As I took a sip of my coffee, I found it had turned cold. I realised, and Freedman agreed – it was never about the coffee. “I talk about an old guy coming here with a woman and just sitting here. You know, it’s anonymous. You can come here and be with someone. It’s somewhere away,” he says, summarising my thoughts of all the dates my parents didn’t know I was on.
My reverie was broken as he told me of his experience, through the years.
“The Coffee House now is a different beast than what it was. This used to be in Palika Bazaar, until the Gandhis shut it down for sedition during the Emergency and I think the flavour of coffee house changed. In that sense, India has also changed and the Coffee House is a kind of metaphor for that change. In 1991, they opened to the market, and I think the Coffee House is a wonderful hangover from that moment that no longer exists. That Nehruvian moment, that kind of optimistic, socialist – whether you agree with it or not, whether you think central planning ever worked – whatever – but that old kind of socialism has gone and the Coffee House is the last vestiges of that idea.”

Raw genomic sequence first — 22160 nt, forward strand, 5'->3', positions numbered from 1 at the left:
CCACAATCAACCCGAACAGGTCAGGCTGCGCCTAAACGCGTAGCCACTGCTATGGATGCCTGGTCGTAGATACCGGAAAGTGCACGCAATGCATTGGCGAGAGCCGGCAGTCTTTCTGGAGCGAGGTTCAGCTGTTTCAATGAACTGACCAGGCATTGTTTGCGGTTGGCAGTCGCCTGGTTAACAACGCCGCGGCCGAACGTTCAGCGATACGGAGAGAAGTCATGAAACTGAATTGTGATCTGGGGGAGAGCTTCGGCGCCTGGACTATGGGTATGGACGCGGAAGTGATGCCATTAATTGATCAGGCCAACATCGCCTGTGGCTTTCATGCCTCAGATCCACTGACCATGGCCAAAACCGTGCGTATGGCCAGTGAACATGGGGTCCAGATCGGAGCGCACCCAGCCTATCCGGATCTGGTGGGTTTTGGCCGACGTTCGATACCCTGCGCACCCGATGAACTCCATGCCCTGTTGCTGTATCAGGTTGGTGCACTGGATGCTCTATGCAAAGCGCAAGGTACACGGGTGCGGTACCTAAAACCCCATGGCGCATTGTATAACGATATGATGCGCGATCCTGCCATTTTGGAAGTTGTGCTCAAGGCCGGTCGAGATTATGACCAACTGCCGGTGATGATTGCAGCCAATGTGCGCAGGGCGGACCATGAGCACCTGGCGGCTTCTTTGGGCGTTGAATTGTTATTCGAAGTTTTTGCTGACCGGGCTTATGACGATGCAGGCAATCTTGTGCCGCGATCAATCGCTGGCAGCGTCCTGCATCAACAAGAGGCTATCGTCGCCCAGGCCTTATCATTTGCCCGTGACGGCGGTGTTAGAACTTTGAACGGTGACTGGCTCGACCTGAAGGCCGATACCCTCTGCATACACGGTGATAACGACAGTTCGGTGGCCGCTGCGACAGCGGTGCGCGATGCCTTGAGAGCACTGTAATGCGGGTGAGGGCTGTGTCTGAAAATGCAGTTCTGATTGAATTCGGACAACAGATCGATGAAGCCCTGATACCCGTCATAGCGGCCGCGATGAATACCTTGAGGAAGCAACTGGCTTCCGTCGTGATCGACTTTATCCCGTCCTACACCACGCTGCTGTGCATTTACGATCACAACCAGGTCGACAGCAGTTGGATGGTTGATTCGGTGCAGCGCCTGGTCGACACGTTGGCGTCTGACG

In that sense, Coffee House has earned a reputation for being the place artists, literati, politicians, philosophers and poets once met and talked over endless cups of cheap coffee.
But it’s not just a place for the famous, or intellectual. More than anything, the reason Indian Coffee Houses still thrive is because they are cheap and far removed from social judgement of any kind. “It reminds me of where I grew up. I’m from a working class family, and this place is a lot like the cafes of East London,” Freedman confided. He began flipping through the pages of a copy of his book, and lay flat in front of me, this photo: